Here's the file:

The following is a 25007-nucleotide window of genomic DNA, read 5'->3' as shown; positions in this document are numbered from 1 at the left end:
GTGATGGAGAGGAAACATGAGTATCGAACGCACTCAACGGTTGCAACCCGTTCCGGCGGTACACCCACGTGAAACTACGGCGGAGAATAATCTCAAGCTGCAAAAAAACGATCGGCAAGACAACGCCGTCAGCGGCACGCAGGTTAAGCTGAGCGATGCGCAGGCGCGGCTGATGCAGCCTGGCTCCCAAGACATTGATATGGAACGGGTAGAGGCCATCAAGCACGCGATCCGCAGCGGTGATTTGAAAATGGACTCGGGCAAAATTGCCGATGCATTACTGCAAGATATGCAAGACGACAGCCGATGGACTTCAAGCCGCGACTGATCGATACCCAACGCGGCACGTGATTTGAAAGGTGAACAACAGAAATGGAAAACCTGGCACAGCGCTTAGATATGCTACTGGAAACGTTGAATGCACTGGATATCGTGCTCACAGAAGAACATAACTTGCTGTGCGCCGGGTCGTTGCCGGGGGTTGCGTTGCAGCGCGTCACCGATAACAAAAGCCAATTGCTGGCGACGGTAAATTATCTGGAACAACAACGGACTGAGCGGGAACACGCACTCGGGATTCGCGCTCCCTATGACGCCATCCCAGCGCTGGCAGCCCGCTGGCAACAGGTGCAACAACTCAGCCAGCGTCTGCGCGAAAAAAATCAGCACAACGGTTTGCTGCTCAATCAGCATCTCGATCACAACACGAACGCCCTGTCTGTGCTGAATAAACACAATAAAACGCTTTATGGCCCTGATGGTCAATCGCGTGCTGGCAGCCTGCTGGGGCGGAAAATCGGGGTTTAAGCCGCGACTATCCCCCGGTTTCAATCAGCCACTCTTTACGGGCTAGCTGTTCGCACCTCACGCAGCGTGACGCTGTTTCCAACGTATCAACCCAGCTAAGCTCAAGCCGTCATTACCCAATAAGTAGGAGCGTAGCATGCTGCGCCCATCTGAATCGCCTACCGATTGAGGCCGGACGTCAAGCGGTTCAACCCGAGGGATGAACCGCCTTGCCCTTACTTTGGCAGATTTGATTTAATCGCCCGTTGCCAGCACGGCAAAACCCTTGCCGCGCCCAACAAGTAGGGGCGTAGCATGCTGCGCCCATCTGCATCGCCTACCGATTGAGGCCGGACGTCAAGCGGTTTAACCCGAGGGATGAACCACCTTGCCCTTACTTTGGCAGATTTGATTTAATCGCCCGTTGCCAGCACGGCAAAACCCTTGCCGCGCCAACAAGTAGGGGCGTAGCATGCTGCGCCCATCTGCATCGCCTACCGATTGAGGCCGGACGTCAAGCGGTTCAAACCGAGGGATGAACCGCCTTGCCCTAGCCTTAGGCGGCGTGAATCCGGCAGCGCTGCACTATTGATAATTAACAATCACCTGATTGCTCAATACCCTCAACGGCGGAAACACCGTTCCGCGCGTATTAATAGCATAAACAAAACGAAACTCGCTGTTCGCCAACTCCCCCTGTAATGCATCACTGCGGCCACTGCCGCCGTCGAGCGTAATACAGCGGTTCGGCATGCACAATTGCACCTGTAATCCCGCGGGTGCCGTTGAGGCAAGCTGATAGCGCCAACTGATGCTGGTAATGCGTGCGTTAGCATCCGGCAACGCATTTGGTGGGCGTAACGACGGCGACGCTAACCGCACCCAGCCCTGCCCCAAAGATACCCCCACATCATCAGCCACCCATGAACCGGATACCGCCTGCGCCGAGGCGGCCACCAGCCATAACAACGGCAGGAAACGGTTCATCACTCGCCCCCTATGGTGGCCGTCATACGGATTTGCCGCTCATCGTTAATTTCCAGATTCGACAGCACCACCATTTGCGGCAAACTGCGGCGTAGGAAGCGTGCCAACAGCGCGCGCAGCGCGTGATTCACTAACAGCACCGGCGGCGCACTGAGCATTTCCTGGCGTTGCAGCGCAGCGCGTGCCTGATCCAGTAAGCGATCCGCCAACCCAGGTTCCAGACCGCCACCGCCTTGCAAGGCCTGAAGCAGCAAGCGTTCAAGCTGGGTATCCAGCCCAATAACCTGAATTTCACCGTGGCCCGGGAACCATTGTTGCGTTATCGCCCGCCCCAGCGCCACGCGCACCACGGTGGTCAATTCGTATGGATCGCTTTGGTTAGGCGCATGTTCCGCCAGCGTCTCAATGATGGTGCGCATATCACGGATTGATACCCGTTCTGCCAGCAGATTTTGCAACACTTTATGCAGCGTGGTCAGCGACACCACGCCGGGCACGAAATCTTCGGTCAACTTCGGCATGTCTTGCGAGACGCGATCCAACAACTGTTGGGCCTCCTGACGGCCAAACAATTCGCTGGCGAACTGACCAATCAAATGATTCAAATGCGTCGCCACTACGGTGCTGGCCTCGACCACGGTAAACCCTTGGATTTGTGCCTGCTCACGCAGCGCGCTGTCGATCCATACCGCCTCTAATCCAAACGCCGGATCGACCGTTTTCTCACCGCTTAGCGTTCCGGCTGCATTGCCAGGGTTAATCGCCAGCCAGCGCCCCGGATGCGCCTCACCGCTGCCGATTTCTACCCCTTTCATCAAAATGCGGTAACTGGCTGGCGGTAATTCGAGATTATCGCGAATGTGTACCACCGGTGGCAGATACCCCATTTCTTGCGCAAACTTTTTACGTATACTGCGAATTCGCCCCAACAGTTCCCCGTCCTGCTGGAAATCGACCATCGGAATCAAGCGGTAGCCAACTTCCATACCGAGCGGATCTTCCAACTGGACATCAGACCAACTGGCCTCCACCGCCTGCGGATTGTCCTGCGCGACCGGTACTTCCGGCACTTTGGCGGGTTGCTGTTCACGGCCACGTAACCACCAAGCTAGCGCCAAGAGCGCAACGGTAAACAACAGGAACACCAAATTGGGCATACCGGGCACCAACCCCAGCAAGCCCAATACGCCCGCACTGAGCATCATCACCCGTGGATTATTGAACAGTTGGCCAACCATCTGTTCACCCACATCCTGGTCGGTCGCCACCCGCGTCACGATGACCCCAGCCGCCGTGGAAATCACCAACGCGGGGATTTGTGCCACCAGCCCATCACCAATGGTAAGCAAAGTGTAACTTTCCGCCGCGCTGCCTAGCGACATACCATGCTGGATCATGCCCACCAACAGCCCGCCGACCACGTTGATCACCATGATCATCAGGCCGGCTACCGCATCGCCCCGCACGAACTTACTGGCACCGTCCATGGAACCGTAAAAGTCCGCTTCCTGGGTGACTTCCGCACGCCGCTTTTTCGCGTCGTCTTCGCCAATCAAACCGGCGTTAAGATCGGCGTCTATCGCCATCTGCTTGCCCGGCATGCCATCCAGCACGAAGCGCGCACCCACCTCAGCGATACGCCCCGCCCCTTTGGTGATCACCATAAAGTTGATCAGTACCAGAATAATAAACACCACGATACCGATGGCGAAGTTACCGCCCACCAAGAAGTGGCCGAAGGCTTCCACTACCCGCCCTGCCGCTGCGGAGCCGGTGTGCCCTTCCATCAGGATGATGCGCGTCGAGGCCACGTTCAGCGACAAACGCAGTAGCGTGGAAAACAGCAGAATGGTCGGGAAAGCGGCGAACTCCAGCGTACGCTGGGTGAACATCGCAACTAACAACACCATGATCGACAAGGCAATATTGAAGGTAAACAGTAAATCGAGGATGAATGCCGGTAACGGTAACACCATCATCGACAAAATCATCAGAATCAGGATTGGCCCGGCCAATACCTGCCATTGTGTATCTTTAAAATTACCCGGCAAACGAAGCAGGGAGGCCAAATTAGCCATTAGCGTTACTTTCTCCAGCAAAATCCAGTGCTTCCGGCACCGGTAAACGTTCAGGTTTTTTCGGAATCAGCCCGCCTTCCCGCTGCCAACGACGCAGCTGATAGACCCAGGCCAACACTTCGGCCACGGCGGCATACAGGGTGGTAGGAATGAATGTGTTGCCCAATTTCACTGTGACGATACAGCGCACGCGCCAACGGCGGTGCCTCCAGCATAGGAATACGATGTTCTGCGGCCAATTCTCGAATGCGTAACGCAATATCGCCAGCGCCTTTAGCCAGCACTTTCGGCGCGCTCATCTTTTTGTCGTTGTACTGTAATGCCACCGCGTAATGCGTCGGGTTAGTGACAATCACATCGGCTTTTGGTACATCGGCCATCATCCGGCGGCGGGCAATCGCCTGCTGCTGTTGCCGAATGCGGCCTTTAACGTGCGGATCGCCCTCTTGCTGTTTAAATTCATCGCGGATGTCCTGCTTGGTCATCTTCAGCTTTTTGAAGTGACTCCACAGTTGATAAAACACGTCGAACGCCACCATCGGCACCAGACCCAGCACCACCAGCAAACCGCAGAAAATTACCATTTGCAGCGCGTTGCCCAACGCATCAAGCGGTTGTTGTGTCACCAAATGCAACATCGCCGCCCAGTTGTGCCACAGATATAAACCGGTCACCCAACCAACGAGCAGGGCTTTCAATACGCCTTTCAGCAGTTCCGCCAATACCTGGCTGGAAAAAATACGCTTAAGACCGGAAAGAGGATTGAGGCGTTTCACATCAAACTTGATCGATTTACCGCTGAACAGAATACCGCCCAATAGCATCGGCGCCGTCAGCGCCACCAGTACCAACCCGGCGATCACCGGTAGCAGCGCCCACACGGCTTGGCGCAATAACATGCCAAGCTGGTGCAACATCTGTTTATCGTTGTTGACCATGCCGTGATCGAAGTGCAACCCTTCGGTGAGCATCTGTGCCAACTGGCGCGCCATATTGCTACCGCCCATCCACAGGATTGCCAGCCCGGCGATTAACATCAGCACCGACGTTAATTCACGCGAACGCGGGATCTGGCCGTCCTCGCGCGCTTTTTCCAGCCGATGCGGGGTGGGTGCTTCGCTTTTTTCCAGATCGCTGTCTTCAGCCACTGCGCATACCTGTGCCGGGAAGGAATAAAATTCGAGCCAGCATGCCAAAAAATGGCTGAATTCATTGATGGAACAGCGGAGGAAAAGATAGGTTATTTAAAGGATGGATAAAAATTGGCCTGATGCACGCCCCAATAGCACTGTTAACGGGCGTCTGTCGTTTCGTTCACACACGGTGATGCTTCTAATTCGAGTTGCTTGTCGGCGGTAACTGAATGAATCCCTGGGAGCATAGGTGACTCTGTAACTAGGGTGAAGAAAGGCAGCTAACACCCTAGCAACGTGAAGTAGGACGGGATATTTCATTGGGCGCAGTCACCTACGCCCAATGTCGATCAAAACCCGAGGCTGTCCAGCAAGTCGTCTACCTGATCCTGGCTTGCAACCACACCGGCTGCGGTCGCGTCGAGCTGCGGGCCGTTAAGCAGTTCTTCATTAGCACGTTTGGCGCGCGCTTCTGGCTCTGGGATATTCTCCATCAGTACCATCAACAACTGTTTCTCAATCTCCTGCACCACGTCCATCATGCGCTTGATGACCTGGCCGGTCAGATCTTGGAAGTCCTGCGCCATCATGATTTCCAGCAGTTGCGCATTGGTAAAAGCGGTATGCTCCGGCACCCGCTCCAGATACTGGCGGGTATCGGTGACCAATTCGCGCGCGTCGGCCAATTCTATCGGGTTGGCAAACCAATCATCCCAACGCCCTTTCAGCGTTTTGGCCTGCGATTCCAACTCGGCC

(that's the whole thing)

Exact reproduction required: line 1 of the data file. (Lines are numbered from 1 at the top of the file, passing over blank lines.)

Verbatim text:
The following is a 25007-nucleotide window of genomic DNA, read 5'->3' as shown; positions in this document are numbered from 1 at the left end: